In a forceful statement that captures something of the driving thrust of Reid’s thinking and behaviour, he wrote in 1951, “The Protestant Church today throughout the world is troubled with anemia … There is a new need for that enthusiasm, self-sacrifice and aggressiveness which characterized the sixteenth century Reformation.” His view of the church was not a concern about size, rituals and organization but an urgency regarding “a spiritual reawakening based upon a return to the doctrines of the Scriptures.”

He was generally critical of the denomination’s colleges and served for some 37 years on the Board of Trustees of Westminster Seminary and taught there as a sessional lecturer from time to time. He was even proposed as a candidate for its first president but in 1965 his membership in a denomination associated officially with the World Council of Churches made him suspect to some. By 1981 Reid had concluded that he was persona non grata at Westminster. He was also increasingly disappointed that Canadian Presbyterian graduates of Westminster often left the denomination and frequently split congregations in the process. In 1977, Reid wrote the president of Westminster Seminary, “I know that over the last ten years … the graduates from Westminster have generally been a dead loss up here in our church as far as working within the church for reform is concerned … They have wrecked more than a few congregations.”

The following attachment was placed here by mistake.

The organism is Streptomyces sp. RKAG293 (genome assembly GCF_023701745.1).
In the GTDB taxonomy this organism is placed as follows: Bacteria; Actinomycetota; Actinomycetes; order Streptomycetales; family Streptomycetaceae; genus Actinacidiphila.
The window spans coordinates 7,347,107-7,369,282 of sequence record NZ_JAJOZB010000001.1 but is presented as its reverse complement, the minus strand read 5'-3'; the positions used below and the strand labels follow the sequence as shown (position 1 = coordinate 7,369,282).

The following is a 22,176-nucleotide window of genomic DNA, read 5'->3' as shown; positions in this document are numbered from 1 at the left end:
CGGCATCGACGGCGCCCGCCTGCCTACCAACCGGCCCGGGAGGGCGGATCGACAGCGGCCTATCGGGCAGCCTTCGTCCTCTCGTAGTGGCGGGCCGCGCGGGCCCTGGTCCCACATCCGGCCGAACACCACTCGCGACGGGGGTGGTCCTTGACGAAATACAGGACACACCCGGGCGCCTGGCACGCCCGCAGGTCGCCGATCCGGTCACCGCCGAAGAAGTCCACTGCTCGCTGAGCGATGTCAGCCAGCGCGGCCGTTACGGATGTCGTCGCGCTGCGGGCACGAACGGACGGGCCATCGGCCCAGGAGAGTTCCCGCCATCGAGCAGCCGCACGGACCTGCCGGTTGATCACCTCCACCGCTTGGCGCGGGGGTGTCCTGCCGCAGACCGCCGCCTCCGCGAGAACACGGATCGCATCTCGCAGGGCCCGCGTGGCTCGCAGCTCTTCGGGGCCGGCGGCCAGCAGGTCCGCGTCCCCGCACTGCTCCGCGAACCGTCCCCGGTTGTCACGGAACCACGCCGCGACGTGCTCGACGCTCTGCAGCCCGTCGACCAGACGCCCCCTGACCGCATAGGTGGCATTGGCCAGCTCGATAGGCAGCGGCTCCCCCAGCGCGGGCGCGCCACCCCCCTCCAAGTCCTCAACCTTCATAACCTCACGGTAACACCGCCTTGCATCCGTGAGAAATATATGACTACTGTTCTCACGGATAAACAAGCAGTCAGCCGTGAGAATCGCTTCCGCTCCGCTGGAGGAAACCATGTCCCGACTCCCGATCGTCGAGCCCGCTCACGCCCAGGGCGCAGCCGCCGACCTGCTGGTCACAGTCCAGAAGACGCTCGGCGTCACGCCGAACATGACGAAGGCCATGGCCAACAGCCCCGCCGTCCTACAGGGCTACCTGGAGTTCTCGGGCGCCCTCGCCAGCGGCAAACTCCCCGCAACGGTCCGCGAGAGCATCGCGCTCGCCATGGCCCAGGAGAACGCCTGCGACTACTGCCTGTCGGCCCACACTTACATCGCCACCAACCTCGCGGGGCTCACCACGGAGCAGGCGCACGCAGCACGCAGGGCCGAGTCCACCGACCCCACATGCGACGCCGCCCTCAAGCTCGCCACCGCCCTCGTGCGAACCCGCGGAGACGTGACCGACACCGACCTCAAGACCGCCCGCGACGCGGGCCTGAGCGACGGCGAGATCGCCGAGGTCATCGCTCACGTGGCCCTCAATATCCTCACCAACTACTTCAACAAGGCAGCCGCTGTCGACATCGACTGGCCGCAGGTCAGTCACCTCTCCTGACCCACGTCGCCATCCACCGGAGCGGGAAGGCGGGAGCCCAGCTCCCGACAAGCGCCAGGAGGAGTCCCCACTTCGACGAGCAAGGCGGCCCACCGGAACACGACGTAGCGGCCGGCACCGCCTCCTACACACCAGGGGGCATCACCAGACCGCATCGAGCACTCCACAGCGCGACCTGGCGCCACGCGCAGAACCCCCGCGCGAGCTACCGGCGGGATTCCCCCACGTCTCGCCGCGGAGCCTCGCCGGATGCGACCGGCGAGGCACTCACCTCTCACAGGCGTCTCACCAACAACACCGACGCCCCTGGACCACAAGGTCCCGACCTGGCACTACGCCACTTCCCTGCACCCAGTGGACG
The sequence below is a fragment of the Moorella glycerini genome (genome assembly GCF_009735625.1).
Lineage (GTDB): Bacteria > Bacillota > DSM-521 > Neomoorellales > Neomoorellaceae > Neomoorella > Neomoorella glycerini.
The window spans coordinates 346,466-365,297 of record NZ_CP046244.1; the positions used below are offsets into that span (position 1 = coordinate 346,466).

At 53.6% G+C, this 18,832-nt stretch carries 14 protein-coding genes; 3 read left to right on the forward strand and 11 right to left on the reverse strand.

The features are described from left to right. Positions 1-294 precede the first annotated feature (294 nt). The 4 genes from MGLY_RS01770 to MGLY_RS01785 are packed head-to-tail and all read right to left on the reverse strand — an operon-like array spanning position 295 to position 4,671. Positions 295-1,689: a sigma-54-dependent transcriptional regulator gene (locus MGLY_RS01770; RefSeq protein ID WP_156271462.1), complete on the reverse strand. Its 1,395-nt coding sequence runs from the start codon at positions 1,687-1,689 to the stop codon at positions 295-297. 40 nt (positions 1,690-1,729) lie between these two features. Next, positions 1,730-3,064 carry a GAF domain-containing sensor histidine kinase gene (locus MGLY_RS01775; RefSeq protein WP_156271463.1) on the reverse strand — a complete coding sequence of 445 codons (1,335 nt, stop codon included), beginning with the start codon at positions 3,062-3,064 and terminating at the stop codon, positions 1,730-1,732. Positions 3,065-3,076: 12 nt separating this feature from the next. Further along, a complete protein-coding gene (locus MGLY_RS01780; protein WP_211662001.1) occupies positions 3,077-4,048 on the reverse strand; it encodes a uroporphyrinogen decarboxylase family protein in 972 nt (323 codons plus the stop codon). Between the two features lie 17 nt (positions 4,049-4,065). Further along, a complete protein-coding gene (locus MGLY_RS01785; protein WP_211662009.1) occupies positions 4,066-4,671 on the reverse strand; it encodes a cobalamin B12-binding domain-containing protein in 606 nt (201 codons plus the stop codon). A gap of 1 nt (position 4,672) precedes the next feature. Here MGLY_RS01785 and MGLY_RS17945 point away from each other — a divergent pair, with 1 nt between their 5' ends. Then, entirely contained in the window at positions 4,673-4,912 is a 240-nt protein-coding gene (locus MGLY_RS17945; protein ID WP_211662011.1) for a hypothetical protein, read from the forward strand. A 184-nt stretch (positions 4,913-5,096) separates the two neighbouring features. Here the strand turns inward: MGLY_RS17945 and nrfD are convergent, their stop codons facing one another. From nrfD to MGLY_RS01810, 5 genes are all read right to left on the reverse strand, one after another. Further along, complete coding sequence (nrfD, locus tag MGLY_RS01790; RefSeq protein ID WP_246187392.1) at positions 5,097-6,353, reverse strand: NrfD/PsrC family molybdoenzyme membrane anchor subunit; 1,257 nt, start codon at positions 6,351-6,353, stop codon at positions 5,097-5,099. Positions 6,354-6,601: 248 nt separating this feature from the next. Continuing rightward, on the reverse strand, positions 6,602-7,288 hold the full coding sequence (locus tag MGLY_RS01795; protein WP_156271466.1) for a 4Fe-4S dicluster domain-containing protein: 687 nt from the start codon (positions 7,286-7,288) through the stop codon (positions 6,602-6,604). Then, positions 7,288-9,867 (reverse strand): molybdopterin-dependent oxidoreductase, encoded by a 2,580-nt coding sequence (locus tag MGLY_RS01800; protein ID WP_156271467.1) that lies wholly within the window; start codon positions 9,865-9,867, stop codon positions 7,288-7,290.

In his own way Reid sought to be ecumenical but not if this ended up “wiping out our historical Presbyterian position,” not if it set aside “what we regarded as the basic Christian position.” He was open to cooperate as long as this did not mean compromising one’s own basic theological convictions.

It was not until after retirement from the University of Guelph that Reid finally achieved in the early 80s what he must have regarded his highest delight as a teacher and scholar. He was invited to help the Presbyterian Church in Australia deal with pressures there for church union. In the process of supporting the continuing Presbyterians, he was also given the chance to teach church history at Presbyterian Theological Hall, Melbourne. All of this happened at a time of the declining health of Priscilla, Stanford Reid’s beloved wife.

Over the years Reid surprised many both on his theological left and on his right. In the 1960s he supported the new ordination questions. Regarding the ordination of women to ordained ministry, he would not be drawn into the debate. When Living Faith was being circulated for comment, he gave his opinion, was listened to and supported the final draft. On these and other major issues before the church he sought to distinguish what was essential doctrinally and what was less essential and could be either tolerated or accommodated. For this he was sometimes roundly dismissed by a number of evangelical voices.